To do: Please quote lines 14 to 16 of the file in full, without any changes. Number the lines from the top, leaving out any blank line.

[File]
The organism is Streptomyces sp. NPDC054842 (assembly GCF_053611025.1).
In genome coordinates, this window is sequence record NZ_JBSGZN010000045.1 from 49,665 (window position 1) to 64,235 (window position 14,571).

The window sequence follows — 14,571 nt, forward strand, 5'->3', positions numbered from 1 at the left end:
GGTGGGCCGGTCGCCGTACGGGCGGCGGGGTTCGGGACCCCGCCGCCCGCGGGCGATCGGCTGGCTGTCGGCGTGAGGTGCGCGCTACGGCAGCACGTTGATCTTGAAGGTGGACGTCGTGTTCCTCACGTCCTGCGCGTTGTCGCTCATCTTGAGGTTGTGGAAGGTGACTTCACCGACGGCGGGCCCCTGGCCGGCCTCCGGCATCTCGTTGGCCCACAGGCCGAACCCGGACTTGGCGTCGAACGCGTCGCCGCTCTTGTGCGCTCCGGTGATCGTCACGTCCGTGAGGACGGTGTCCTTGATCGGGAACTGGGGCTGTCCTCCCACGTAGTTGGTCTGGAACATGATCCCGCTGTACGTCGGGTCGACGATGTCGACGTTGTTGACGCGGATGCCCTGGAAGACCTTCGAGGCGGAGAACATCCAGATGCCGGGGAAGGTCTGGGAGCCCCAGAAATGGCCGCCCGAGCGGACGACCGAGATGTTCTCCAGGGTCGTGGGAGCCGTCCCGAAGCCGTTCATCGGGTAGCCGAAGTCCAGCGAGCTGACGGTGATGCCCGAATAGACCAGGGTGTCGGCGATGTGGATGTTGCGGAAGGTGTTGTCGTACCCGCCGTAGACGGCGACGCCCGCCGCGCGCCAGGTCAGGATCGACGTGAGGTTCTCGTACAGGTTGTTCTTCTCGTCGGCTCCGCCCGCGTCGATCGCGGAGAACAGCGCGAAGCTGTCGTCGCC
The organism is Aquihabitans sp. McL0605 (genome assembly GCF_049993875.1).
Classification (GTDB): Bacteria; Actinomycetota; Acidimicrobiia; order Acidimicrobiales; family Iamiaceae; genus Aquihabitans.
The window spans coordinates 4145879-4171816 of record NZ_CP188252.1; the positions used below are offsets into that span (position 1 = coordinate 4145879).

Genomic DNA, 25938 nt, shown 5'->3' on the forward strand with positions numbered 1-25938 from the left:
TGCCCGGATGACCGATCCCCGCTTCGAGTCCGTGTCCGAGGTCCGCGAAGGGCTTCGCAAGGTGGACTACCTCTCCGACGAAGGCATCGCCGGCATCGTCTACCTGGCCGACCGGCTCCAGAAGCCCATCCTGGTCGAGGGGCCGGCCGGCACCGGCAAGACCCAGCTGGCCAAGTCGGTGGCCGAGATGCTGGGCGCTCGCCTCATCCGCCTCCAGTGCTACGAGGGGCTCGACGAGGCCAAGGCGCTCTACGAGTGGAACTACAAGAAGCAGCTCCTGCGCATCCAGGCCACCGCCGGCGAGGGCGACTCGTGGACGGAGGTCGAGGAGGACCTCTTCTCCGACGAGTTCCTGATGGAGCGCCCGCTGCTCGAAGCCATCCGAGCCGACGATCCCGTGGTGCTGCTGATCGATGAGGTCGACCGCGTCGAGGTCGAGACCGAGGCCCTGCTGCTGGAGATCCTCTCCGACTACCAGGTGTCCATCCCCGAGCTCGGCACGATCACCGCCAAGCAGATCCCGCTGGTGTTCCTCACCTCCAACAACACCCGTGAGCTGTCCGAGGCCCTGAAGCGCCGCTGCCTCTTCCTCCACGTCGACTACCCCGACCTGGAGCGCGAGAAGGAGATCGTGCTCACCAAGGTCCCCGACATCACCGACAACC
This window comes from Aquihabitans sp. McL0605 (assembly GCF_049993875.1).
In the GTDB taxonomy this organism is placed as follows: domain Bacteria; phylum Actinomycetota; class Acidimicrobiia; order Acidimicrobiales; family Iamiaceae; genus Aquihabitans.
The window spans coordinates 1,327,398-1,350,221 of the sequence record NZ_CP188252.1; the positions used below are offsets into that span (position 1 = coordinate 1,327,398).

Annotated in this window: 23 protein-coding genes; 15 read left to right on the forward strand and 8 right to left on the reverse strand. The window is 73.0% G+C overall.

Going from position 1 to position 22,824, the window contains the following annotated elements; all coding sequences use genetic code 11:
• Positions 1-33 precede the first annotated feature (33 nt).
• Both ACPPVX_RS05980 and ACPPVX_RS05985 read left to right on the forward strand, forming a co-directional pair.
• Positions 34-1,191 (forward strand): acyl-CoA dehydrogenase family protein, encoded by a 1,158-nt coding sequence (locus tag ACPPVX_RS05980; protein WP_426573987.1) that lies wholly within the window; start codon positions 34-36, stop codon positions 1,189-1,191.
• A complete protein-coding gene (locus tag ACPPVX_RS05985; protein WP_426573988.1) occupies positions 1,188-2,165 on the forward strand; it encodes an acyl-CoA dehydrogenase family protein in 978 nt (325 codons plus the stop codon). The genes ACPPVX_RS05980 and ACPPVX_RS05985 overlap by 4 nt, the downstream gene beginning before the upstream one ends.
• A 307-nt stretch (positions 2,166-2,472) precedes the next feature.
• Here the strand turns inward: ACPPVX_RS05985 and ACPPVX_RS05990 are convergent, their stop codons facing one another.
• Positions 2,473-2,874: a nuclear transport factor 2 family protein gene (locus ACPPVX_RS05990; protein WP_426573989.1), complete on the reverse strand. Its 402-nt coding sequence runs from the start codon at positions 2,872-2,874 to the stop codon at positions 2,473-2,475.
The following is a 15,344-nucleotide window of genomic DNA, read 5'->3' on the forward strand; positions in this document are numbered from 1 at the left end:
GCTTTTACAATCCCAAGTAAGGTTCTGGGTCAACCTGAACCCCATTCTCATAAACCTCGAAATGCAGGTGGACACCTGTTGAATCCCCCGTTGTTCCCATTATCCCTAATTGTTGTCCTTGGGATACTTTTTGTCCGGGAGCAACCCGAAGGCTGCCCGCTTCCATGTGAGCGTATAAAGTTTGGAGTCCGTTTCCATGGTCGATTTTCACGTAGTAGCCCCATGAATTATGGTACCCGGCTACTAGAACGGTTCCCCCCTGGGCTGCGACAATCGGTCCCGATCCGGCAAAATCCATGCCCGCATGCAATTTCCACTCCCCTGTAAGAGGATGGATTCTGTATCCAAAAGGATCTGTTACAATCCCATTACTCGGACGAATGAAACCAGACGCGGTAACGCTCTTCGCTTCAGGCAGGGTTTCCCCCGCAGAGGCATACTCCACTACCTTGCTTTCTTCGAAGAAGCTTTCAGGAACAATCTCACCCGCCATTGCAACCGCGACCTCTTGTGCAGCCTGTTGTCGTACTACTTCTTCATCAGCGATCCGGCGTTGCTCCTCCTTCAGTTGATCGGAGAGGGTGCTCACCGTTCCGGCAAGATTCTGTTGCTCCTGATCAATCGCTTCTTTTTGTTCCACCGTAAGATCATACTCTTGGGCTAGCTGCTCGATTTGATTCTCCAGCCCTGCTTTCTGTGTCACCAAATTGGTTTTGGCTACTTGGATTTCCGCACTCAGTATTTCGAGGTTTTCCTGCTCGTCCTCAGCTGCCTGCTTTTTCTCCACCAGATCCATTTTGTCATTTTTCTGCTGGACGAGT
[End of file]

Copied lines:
Going from position 1 to position 22,824, the window contains the following annotated elements; all coding sequences use genetic code 11:
• Positions 1-33 precede the first annotated feature (33 nt).
• Both ACPPVX_RS05980 and ACPPVX_RS05985 read left to right on the forward strand, forming a co-directional pair.